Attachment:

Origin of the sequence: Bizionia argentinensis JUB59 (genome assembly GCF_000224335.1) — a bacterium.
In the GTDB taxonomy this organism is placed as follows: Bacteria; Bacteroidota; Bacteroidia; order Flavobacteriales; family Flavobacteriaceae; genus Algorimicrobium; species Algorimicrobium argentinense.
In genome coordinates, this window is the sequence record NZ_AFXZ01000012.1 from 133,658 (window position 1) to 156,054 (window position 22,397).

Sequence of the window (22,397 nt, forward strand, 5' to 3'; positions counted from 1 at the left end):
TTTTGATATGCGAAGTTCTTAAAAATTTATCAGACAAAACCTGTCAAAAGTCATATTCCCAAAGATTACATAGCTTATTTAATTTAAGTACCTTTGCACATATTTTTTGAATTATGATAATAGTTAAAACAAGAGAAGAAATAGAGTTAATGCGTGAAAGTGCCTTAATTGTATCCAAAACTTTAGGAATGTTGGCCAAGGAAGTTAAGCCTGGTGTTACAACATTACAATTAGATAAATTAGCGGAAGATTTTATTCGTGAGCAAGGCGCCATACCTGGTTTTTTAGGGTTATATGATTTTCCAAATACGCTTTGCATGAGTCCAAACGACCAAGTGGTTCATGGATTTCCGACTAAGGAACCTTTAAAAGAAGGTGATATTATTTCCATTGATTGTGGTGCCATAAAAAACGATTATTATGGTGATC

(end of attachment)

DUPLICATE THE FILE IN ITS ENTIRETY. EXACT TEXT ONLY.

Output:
Origin of the sequence: Bizionia argentinensis JUB59 (genome assembly GCF_000224335.1) — a bacterium.
In the GTDB taxonomy this organism is placed as follows: Bacteria; Bacteroidota; Bacteroidia; order Flavobacteriales; family Flavobacteriaceae; genus Algorimicrobium; species Algorimicrobium argentinense.
In genome coordinates, this window is the sequence record NZ_AFXZ01000012.1 from 133,658 (window position 1) to 156,054 (window position 22,397).

Sequence of the window (22,397 nt, forward strand, 5' to 3'; positions counted from 1 at the left end):
TTTTGATATGCGAAGTTCTTAAAAATTTATCAGACAAAACCTGTCAAAAGTCATATTCCCAAAGATTACATAGCTTATTTAATTTAAGTACCTTTGCACATATTTTTTGAATTATGATAATAGTTAAAACAAGAGAAGAAATAGAGTTAATGCGTGAAAGTGCCTTAATTGTATCCAAAACTTTAGGAATGTTGGCCAAGGAAGTTAAGCCTGGTGTTACAACATTACAATTAGATAAATTAGCGGAAGATTTTATTCGTGAGCAAGGCGCCATACCTGGTTTTTTAGGGTTATATGATTTTCCAAATACGCTTTGCATGAGTCCAAACGACCAAGTGGTTCATGGATTTCCGACTAAGGAACCTTTAAAAGAAGGTGATATTATTTCCATTGATTGTGGTGCCATAAAAAACGATTATTATGGTGATC